Another top cultural attraction in Florence is Galleria dell’Accademia, Europe’s first school of drawing and home to what is probably the most famous sculpture on the planet – Michelangelo’s David.
Although the Uffizi and the Accademia are by far the most popular museums in Florence, a culture enthusiast in the capital of Tuscany cannot go home without visiting the monumental Pitti Palace, with its splendid Boboli Gardens and stunning collections that span everything from modern Tuscan art to fashion.
As you would have thought, the city’s gorgeous churches are also filled with treasures. Go to the Basilica of Santa Croce for some stupendous frescoes by Gaddi and Giotto; step inside the Dominican church of Santa Maria Novella to see Masaccio’s Trinity and Giotto’s Crucifix; and stare at Filippo Brunelleschi’s magnificent red-tiled cupola at the Duomo.
As for the best time to visit the city, it all depends on your interests. Spring and fall have the best weather, but are peak season, which means higher prices and bigger crowds. July and August are great for alfresco dining, but the heat is unbearable during the day. Low season runs from November through March and comes with cold weather and shorter days, but also better deals and fewer people around. Still undecided? You may want to check out our article on why October is the best month to visit Tuscany.
Eat like a Florentine
Italian food is utterly delicious, but what’s really amazing about this country is their love and laid-back attitude regarding the art of cooking and eating. Whether you dine in a top-class restaurant or opt for a traditional trattoria, Italy – and Tuscany in particular – won’t disappoint.
This is also the case of Florence, where a bistecca alla fiorentina in a gourmet eatery is as fabulous as a leftover-stuffed panzanella or any other staple of cucina povera in a family-run osteria.
Unsurprisingly, one of the best and most beloved restaurants in town is Trattoria Sostanza, a locals’ favorite near Santa Maria Novella square, which serves rustic home style food in a friendly, unpretentious ambiance.
The grand dame of Florence’s fine dining scene is, no doubt, the three Michelin star Enoteca Pinchiorri, where memorable creations by chef Annie Féolde are served amidst artworks and frescoes in a Renaissance-inspired dining room, and the wine list is one of the most impressive in the world. If you’re more into sandwiches and paninis, however, you’ll find the most delicious at Mercato Centrale.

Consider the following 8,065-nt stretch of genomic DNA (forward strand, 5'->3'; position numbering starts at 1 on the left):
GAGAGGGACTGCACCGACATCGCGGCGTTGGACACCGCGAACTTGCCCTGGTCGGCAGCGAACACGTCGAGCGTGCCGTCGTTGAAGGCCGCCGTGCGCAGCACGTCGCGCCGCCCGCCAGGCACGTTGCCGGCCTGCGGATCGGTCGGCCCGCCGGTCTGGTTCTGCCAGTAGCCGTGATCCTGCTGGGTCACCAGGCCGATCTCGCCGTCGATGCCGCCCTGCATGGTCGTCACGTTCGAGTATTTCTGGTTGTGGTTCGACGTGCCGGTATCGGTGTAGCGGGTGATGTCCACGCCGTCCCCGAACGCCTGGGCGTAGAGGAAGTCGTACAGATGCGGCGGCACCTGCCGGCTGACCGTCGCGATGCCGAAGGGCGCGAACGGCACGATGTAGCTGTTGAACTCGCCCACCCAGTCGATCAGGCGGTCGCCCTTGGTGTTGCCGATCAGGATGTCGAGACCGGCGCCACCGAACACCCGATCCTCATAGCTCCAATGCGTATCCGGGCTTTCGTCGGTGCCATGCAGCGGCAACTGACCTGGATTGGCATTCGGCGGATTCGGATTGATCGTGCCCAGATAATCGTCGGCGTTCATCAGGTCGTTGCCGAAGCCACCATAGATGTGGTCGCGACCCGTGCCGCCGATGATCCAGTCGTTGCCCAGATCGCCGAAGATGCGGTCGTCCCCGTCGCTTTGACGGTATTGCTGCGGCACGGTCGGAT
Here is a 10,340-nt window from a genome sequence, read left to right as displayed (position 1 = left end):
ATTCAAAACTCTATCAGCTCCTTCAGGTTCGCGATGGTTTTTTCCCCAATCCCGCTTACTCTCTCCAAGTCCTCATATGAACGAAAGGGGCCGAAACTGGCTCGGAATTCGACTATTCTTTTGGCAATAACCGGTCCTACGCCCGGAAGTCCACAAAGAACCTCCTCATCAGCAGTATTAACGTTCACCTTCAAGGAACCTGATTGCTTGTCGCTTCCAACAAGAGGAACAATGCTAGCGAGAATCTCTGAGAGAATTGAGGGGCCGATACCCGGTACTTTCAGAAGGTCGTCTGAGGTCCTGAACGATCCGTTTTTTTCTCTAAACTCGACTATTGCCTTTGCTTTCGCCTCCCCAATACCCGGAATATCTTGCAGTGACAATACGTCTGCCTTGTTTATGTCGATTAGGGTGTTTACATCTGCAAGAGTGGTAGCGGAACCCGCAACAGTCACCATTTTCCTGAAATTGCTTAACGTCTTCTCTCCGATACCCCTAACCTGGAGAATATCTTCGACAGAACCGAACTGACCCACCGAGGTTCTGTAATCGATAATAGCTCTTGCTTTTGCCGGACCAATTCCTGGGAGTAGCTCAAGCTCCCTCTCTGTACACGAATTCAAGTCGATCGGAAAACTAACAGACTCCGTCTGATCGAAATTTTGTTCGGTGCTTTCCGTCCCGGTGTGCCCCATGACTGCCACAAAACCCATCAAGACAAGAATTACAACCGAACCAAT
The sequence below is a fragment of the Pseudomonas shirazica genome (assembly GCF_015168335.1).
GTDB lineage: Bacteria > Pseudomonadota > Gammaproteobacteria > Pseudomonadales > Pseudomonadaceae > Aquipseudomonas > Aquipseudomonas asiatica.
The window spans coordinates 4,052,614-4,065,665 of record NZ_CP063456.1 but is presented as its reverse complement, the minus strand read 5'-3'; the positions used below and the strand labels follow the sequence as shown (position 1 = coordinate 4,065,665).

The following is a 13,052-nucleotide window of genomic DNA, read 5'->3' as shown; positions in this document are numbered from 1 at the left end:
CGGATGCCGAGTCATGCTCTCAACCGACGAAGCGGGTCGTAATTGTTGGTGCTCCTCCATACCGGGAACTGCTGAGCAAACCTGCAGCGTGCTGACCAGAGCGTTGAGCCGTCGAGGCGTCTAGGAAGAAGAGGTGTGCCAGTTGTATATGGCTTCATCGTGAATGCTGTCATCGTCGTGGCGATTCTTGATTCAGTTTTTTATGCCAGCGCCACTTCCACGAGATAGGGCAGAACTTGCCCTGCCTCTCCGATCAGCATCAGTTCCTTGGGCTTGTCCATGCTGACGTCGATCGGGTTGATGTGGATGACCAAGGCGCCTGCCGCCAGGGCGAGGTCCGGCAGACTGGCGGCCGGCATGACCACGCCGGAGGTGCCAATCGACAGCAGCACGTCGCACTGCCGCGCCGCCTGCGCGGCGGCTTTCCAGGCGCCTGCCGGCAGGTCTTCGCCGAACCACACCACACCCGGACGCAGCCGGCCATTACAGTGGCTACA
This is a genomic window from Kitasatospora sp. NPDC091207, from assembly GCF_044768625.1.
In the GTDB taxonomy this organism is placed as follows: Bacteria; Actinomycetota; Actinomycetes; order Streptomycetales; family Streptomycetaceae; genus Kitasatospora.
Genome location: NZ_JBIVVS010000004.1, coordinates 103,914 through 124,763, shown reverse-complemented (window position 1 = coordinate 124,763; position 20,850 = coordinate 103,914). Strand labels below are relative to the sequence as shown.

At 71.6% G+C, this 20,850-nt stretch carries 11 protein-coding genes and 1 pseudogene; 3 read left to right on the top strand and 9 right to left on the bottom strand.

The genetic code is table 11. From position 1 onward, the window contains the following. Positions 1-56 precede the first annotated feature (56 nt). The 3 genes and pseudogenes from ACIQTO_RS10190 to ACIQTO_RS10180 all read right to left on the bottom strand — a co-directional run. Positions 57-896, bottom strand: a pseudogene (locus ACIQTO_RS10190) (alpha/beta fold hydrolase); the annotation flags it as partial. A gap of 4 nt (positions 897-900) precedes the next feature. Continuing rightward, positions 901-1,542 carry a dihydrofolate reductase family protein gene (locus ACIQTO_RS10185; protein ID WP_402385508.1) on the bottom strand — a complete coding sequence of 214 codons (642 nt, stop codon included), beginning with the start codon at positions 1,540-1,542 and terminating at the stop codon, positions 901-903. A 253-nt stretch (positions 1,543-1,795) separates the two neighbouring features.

A word of advice: Try the pizza-by-the-slice in Florence and you’ll never, ever see the point in splurging on a fancy dinner in a pretentious restaurant again. That’s how good it is!
Browse elite fashion houses and charming artisan studios
Florence may be the cradle of the Renaissance, but it’s also the birthplace of Gucci, Ferragamo, and Roberto Cavalli. Accordingly, whether you’re looking for haute couture, vintage bargains, leather goods, authentic Florentine items, or anything in between, the city’s shopping opportunities are endless.
Keen fashionistas flock to the chic, palazzo-lined Via de’ Tornabuoni to peruse its illustrious fashion houses and lunch in ritzy eateries, while lovers of Florentine craftsmanship spend hours exploring Oltrarno’s charming artisans’ workshops.
Piazza Strozzi, Via de Cerretani, and Via del Corso are also home to a plethora of stylish boutiques, and the elegant Via Roma and Via Calimala are lined with chic affordable shops.
Florence is no less famous for its fabulous antiques (Via Maggio), high-quality leather goods (New Market and Santa Croce Leather Workshop), and lovely open-air markets dotted all over the city.